Host: picasaweb.google.com
    Authorization: GoogleLogin auth=ABCDEFG
    Content-Length: 493
    
    <entry xmlns='http://www.w3.org/2005/Atom' 
    xmlns:gphoto='http://schemas.google.com/photos/2007'>
      <category scheme='http://schemas.google.com/g/2005#kind'
      term='http://schemas.google.com/photos/2007#album' />
      <title type='text'>Curling in Canada</title>
      <summary type='text'>Pictures of all my curling matches in Canada.</summary>
      <gphoto:location>Canada</gphoto:location>
      <gphoto:access>public</gphoto:access>
      <gphoto:commentingEnabled>true</gphoto:commentingEnabled>
    
    </entry>
    
    When sending raw HTTP data, be aware that the POST and PUT operations will require computing the value for a Content-Length header. You can use the UNIX tool wc to compute this value. Place all the content of the HTTP body into a text file such as template_entry.xml (example used above) and run wc -c template_entry.xml. It is often difficult to debug if you accidentally use an incorrect value for the Content-Length header.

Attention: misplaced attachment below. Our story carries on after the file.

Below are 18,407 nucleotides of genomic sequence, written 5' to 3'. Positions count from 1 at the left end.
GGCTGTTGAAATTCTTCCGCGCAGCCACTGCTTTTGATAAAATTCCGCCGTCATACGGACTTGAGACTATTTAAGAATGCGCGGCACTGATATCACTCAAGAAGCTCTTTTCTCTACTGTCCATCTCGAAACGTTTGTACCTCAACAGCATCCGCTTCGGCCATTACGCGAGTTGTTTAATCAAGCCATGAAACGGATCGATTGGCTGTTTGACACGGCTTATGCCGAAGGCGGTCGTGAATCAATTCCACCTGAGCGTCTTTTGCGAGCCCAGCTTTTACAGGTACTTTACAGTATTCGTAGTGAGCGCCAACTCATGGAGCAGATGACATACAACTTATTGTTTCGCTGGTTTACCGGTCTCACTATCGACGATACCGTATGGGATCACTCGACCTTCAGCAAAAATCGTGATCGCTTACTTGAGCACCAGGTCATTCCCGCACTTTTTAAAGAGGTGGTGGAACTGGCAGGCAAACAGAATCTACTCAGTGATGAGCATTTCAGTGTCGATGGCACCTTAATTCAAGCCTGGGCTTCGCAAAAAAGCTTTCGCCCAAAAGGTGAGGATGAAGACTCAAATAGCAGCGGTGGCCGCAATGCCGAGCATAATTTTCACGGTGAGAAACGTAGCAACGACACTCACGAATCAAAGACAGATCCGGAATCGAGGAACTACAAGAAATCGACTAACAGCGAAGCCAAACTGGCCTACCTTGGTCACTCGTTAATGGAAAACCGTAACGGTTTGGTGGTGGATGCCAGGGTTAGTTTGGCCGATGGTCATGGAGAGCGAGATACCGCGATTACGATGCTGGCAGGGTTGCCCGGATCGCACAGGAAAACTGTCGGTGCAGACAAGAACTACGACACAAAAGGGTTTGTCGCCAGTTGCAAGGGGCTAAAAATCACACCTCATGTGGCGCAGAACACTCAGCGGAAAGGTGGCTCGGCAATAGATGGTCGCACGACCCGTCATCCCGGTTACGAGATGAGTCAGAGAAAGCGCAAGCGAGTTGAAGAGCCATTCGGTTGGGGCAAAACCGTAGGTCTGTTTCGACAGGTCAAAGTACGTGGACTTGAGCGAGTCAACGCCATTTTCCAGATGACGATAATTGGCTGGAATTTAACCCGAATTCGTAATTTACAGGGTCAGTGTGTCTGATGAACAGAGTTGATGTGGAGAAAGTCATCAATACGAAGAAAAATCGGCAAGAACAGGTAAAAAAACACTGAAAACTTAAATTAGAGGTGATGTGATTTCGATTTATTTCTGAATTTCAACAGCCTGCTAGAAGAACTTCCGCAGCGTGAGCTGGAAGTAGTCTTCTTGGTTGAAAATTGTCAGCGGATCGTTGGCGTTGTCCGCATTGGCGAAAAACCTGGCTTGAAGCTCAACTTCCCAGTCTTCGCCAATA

• wget is typically used to download data from a web server to a local file. However, wget has lots of options which make it capable of performing all the different types of requests needed to interact with Google Data services.. Here's an example of how to use wget to POST a new album entry to Picasa Web Albums:
    wget --post-file template_entry.xml --header "Authorization: GoogleLogin auth=ABCDEFG" --header "Content-Type: application/atom+xml" "http://picasaweb.google.com/data/feed/api/user/brad.gushue"
    
  • xsltproc is a tool to apply XSL transformations (XSLT) to XML documents. It can be used to easily extract desired bits of data from an XML entry or feed returned by Google Data APIs, or to generate new or updated entries.

Conclusion

As you've seen, cURL and several other command-line tools can be used to easily interact with Google Data services using raw XML and HTTP. Please join us in the API specific forums if you have any questions about using these tools with your favorite Google Data API.